Russian Repatriation

by Nathan Hamm on 8/21/2006 · 5 comments

More than 9,000 ethnic Russians are seeking repatriation from Kyrgyzstan. RFE/RL’s report contains no indication as to what, if anything, the Kyrgyz government is doing to try to encourage Russians to stay.

While a mass exodus of Russians would certainly cause problems for Kyrgyzstan, the consequences of Russians moving en masse to Russia would be catastrophic for Kazakhstan. The country’s prime minister sounded the alarm about Russia’s repatriation plan.

A government statement quotes Akhmetov as telling a cabinet meeting in Astana that Russia’s plans may prompt non-ethnic Kazakh skilled workers to leave the country.

Akhmetov today said Kazakhstan, whose blooming economy has been attracting many workers from neighboring Central Asian countries, has shown a positive migration rate in the past two years. But he said Russia’s plans may reverse that trend.

That’s not to say that everyone in Kazakhstan is too worried about Russians leaving though. The nationalist Ult Tagdyry movement released a statement supporting Russia’s repatriation offer.

“We should openly admit that in the name of tranquility and stability the Kazakh people has never taken steps to restore its national values and bring about democratization of society. It has never been done because interests of the Russian diaspora are taken into consideration.” It is apparently an oblique way of saying that the Russian diaspora in Kazakhstan is the obstacle for construction of an “ethnic democratic state.”

Ult Tagdyry wishes “all luck and a safe journey to the Russian brothers given a chance by the President of the Russian Federation to return to the land of their ancestors.”

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Nathan is the founder and Principal Analyst for Registan, which he launched in 2003. He was a Peace Corps Volunteer in Uzbekistan 2000-2001 and received his MA in Central Asian Studies from the University of Washington in 2007. Since 2007, he has worked full-time as an analyst, consulting with private and government clients on Central Asian affairs, specializing in how socio-cultural and political factors shape risks and opportunities and how organizations can adjust their strategic and operational plans to account for these variables. More information on Registan's services can be found here, and Nathan can be contacted via Twitter or email.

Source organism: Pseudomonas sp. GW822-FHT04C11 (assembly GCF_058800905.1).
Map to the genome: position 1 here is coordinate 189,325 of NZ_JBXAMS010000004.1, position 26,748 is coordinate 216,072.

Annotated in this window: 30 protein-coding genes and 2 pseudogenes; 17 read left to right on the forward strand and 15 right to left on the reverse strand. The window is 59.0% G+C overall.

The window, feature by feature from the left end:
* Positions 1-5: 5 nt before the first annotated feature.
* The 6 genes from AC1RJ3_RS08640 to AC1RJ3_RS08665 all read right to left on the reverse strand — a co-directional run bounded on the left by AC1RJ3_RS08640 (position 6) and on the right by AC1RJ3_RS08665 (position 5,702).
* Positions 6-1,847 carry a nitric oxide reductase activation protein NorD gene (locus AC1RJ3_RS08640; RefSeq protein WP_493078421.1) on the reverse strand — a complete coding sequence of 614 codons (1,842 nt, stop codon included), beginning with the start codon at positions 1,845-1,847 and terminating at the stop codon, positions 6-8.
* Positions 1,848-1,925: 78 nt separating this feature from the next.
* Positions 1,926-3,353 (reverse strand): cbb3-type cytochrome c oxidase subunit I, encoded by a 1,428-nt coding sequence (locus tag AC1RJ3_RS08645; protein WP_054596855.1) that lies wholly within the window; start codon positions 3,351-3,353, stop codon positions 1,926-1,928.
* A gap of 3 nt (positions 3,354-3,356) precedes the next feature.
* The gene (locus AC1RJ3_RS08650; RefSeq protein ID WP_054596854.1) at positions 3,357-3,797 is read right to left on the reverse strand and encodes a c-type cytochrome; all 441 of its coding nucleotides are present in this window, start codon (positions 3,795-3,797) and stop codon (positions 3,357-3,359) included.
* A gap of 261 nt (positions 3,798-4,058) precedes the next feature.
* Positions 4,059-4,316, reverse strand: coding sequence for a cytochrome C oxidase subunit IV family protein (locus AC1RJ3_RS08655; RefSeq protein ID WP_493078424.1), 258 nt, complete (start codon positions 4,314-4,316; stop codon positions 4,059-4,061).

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Kyrgyz Guy August 21, 2006 at 9:52 pm

They’re leaving because the Kyrgyz Government has not made them to feel a part of society, but as mere guests. First they left their villages for the North and now they’re leaving the North for Russia. Do you blame them? They’re barely represented in Parliament (by a trio of crooks), and no representation in the cabinet.

Kyrgyzstan is a multi-ethnic state, but completely disregards this in favor of growing Kyrgyz nationalism. I understand they want to create a national identity, but it does not have to be done on the backs of minorities, who were largely sent here by Stalin or found themselves drawn into this countries borders in the 1930’s.

Kuda August 22, 2006 at 2:04 am

Fully agree with Kyrgyz guy, unfortunately there is a flip side to this. Before the average Kyrgyz on the street will have more time for the local Russians is when Russian nationalism ebbs too. Stories of Central Asians’ getting killed in Russia as migrant workers flood the yellow press and the attitude of the Russians actually in Russia of Central Asians being backward doesn’t help.

This doesn’t excuse the Kyrgyz government’s attitude. There is much less a problem over the border where Nazarbaeyev has done much more to embrace the Russian population.

Irka August 22, 2006 at 6:17 am

I found, much to my suprise, there are a number of ethnic Russians in KG who genuinely feel that that the country is their home; and that in their own way, they are Kyrgyz by nationality and citizenship.
There’ll be ethnic Russians who stay in KG, but probably only in the north, congregating around Bishkek.